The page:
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by Walter E. Williams

        The violence, looting and mayhem that this nation has seen over the last several months has much of its roots in academia, where leftist faculty teach immature young people all manner of nonsense that contradicts commonsense and the principles of liberty. Chief among their lessons is a need to attack free speech in the form of prohibitions against so-called hate speech and microaggressions. Here are examples of microaggressions: "You are a credit to your race." "Wow! How did you become so good in math?" "There is only one race, the human race." "I'm not racist. I have several black friends." "As a woman, I know what you go through as a racial minority."
        It is a tragic state of affairs when free speech and inquiry require protection at institutions of higher learning. Indeed, freedom in the marketplace of ideas has made the United States, as well as other Western nations, a leader in virtually every area of human endeavor. A monopoly of ideas is just as dangerous as a monopoly in political power or a monopoly in the production of goods and services.
        We might ask what is the true test of a person's commitment to free speech? The true test does not come when he permits people to say those things he deems acceptable. The true test comes when he permits people to say those things that he deems offensive. The identical principle applies to freedom of association; its true test comes when someone permits others to voluntarily associate in ways that he deems offensive.
        While free speech has been under attack, we are beginning to see some pushback. More than 12,000 professors, free speech leaders and conservative-leaning organization leaders have signed "The Philadelphia Statement."
        The 845-word document says in part: "Similarly, colleges and universities are imposing speech regulations to make students 'safe,' not from physical harm, but from challenges to campus orthodoxy. These policies and regulations assume that we as citizens are unable to think for ourselves and to make independent judgments. Instead of teaching us to engage, they foster conformism ("groupthink") and train us to respond to intellectual challenges with one or another form of censorship. A society that lacks comity and allows people to be shamed or intimidated into self-censorship of their ideas and considered judgments will not survive for long. As Americans, we desire a flourishing, open marketplace of ideas, knowing that it is the fairest and most effective way to separate falsehood from truth. Accordingly, dissenting and unpopular voices -- be they of the left or the right -- must be afforded the opportunity to be heard. They have often guided our society toward more just posi!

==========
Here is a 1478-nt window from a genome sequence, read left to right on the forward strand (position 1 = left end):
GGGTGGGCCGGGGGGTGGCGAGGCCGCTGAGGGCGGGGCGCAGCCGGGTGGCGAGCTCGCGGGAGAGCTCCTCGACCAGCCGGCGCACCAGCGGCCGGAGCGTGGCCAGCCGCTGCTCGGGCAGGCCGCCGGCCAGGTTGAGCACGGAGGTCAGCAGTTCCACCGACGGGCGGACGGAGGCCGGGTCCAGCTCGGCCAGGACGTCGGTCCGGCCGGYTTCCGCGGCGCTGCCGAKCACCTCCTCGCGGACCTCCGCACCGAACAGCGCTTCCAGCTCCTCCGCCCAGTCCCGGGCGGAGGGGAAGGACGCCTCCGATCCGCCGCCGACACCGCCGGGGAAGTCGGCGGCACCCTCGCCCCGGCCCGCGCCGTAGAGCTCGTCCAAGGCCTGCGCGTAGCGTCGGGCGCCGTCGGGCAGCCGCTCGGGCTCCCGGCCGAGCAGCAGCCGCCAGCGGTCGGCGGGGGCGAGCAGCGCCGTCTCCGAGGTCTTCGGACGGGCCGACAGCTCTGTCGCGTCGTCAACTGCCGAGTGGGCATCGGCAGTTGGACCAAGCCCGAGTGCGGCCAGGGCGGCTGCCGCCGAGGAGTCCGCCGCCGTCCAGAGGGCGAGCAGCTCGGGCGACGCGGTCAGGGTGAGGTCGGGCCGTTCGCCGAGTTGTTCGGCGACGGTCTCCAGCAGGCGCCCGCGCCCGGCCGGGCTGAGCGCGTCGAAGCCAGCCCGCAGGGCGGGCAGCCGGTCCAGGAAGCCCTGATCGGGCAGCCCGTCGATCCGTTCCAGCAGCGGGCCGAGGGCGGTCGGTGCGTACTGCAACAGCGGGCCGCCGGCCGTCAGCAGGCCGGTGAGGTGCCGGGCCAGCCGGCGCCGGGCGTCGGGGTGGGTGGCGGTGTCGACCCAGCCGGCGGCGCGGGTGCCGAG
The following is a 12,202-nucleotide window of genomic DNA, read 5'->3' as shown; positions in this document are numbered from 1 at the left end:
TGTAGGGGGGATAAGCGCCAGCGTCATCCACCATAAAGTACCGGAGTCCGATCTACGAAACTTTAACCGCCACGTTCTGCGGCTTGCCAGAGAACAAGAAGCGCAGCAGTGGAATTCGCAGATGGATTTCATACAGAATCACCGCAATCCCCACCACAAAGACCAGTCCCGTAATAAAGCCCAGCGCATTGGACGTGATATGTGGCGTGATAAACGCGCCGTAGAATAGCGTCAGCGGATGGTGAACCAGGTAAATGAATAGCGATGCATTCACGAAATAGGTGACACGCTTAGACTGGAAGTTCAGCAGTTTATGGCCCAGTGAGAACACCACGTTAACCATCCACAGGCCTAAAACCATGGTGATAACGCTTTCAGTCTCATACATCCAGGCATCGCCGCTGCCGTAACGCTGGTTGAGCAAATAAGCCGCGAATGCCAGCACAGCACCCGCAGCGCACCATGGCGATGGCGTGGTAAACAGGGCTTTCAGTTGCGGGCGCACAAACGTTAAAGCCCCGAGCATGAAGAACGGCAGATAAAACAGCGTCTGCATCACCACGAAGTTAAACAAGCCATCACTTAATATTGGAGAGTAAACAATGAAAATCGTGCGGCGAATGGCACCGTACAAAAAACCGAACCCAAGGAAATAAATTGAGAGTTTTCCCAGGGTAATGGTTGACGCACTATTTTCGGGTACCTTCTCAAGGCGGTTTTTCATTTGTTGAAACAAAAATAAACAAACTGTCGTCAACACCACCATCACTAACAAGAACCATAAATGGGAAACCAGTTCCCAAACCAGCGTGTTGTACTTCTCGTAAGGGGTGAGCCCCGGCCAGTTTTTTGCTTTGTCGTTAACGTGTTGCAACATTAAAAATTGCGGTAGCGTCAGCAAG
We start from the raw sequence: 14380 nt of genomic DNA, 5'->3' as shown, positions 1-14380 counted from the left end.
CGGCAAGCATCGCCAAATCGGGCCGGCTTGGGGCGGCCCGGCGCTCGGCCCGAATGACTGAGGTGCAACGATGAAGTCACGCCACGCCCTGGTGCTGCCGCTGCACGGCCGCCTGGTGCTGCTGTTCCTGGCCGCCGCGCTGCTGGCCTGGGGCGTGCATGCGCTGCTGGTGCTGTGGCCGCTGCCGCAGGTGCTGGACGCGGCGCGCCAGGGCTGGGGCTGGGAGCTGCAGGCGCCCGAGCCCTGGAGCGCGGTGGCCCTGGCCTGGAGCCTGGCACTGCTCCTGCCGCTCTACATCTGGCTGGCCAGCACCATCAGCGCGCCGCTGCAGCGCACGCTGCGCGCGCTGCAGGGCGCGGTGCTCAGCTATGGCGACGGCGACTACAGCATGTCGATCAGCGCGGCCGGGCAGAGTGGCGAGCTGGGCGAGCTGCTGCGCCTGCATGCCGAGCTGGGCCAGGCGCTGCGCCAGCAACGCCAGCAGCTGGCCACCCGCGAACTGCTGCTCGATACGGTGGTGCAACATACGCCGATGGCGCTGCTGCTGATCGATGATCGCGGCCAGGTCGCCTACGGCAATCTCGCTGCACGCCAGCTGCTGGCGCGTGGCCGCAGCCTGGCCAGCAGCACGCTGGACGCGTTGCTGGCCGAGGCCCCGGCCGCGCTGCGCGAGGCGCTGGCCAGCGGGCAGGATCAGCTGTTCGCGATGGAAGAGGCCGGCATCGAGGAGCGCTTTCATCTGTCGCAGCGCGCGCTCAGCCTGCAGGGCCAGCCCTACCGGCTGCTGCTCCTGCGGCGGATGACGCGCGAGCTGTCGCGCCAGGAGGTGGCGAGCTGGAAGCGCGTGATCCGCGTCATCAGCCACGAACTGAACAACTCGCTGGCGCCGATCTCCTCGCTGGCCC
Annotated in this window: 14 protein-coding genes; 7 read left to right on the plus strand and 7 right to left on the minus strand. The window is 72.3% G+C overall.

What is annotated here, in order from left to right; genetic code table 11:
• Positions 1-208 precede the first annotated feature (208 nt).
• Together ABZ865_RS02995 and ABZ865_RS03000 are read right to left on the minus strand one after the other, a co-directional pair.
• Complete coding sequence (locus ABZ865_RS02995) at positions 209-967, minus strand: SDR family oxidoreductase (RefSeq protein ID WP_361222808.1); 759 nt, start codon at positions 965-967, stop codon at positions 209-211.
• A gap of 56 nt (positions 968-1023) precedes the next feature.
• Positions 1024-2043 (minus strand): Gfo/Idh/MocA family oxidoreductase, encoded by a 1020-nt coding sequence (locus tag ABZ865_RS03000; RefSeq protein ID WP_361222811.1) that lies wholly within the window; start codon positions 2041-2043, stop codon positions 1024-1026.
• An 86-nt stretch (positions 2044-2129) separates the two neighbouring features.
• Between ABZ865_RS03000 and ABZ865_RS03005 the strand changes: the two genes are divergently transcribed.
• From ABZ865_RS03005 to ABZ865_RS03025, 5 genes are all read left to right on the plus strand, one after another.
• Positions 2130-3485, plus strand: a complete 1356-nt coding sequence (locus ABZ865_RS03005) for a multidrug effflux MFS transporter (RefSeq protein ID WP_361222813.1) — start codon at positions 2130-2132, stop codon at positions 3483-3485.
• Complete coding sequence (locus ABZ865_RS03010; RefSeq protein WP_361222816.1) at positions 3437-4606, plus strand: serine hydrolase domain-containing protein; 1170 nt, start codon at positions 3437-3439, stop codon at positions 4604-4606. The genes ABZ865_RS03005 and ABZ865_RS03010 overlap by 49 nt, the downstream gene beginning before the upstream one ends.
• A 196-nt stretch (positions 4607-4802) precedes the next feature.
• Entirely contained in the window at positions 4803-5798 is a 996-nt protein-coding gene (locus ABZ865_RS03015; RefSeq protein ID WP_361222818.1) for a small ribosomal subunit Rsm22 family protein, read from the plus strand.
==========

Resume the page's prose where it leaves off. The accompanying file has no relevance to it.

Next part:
tions, which is why Frederick Douglass said freedom of speech is the 'great moral renovator of society and government.'"
        The recognition of the intellectual elite attacking free speech is not new. In a 1991 speech, Yale University President Benno Schmidt warned: "The most serious problems of freedom of expression in our society today exist on our campuses. The assumption seems to be that the purpose of education is to induce correct opinion rather than to search for wisdom and to liberate the mind."
        Tyrants everywhere, from the Nazis to the communists, started out supporting free speech rights. Why? Because speech is important for the realization of leftist goals of command and control. People must be propagandized, proselytized and convinced. Once leftists have gained power, as they have in most of our colleges and universities, free speech becomes a liability. It challenges their ideas and agenda and must be suppressed.
        Attacks on free speech to accommodate multiculturalism and diversity are really attacks on Western values, which are superior to all others. The indispensable achievement of the West was the concept of individual rights, the idea that individuals have certain inalienable rights that are not granted by government. Governments exist to protect these inalienable rights. It took until the 17th century for that idea to arise and mostly through the works of English philosophers such as John Locke and David Hume. And now the 21st century campus leftists are trying to suppress these inalienable rights.
        Walter E. Williams is a professor of economics at George Mason University. To find out more about Walter E. Williams and read features by other Creators Syndicate writers and cartoonists, visit the Creators Syndicate webpage at www.creators.com.
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by John Stossel

        Recently, I released a video that called California's fires "government fueled."
        A few days later, Facebook inserted a warning on my video: "Missing Context. Independent fact-checkers say this information could mislead."
        Some of my viewers now feel betrayed. One wrote: "Shameful, John... what happened to you!!? Your reporting was always fair... (but) your... fires story was so... unfair, even Facebook tagged it."
        A "fact-check" from Facebook carries weight.
        Worse, Facebook says that because my video is labeled misleading, it will show my content to fewer people.
        This kills me. My news model counts on social media companies showing people my videos.
        I confronted the fact-checkers. That's the topic of my newest video.
        Facebook's "fact-check" links to a page from a group called Climate Feedback that claims it sorts "fact from fiction" about climate change.
        They post this complaint about my video: "Forest fires are caused by poor management. Not by climate change." They call that claim "misleading."